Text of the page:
Saturday, March 26, 2022

Judge Ketanji Brown, lest you be judged

The law is a subject that I find fascinating, how it developed, and developed into principles that could uphold justice, and particularly how its philosophical concepts are best applied to the often messy realities of life. Whatever your opinion of my opinions on the subject might be, I've put in a great deal of time and effort over the years into writing numerous posts on law, justice, and diving into the history of how it has developed from its origins in ancient times, down to today, and where it's gone right and wrong along the way. I've dug into the records and opinions of early figures from Cicero to Edward Coke and  John Locke through our Founders, and down to the present day. I've looked into the often opposing opinions of judges nominated for the Supreme Court of the United States of America, from Thomas, Breyer, Garland, and how disturbing it is that legal pundits of 'the right', reflect the left turn taken by Oliver Wendell Holmes Jr.. But with Judge Ketanji Brown... I can't muster the interest to dig much deeper than a couple of the remarks she gave at her confirmation hearings.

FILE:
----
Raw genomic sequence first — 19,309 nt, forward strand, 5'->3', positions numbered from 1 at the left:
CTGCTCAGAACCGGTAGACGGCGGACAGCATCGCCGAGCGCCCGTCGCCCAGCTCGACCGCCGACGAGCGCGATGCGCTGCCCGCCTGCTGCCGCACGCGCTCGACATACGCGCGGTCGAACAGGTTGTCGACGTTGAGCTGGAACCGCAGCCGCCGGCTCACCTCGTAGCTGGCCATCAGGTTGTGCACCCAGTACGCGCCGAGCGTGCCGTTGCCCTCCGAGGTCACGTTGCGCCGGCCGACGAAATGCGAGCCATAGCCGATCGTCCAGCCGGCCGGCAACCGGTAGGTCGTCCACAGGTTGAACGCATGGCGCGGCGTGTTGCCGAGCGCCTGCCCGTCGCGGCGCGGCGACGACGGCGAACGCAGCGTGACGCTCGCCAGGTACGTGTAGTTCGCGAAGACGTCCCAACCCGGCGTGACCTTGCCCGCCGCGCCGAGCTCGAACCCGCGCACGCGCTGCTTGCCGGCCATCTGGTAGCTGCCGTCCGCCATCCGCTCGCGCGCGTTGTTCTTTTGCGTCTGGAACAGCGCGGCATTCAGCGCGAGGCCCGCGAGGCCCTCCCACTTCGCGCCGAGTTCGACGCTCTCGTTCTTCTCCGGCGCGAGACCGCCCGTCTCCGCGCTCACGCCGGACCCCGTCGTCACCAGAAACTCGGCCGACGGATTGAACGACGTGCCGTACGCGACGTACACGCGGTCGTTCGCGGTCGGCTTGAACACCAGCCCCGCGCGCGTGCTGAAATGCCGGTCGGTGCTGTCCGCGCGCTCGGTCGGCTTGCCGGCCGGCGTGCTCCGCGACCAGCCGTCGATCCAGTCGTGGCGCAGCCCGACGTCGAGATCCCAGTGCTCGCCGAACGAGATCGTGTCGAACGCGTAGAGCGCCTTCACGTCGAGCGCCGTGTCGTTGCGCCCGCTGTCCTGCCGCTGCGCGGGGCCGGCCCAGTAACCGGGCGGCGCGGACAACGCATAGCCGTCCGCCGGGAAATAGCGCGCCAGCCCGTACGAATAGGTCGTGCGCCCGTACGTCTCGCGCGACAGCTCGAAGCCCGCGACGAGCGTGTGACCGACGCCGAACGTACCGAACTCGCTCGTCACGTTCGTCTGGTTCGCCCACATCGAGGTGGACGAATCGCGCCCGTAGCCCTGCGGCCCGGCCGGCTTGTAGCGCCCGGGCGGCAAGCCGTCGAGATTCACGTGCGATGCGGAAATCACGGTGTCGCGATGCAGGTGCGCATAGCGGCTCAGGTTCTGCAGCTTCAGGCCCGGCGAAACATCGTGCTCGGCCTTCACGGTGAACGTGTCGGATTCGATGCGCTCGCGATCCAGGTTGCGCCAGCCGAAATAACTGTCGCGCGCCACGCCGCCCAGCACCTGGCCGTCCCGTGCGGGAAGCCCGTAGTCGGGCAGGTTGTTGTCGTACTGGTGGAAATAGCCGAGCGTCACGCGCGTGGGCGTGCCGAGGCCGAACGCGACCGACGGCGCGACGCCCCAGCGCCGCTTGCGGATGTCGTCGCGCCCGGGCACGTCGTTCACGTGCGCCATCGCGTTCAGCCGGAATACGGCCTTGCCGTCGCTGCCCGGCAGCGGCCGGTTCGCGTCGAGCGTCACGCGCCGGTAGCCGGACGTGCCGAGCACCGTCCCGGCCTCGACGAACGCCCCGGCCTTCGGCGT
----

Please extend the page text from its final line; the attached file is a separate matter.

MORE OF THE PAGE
Her relation to Critical Race Theory shows why. Not because she supports its ideas, but because she embodies its meaning. She has repeatedly written and remarked about her admiration for the founders of Critical Race Theory, Derek Bell, and Kimberle Crenshaw, and on at least one occasion she's lectured to students about its relevance to guidelines in federal prison sentencing, citing CRT as one of the interesting factors that should be considered when considering sentencing:
"...I also try to convince my students that sentencing is just plain interesting on an intellectual level, in part because it melds together myriad types of law – criminal law, of course, but also administrative law, constitutional law, critical race theory, negotiations, and to some extent, even contracts. And if that’s not enough to prove to them that sentencing is [sic] a subject is worth studying, I point out that sentencing policy implicates and intersects with various other intellectual disciplines as well, including philosophy, psychology, history, statistics, economics, and politics..."
, and with the likes of that in her easily searchable record, this is what she had to say about CRT in her confirmation hearings, in one of her exchanges on the topic with Senator Cruz,
“In your understanding, what does critical race theory mean?” Cruz asked the judge.

“Senator, my understanding is that critical race theory is, it is an academic theory, that is about the ways in which race interacts with various institutions,’ Jackson responded. “It doesn’t come up in my work as a judge. It’s never something that I’ve studied or relied on, and it wouldn’t be something that I would rely on if I was on the Supreme Court.”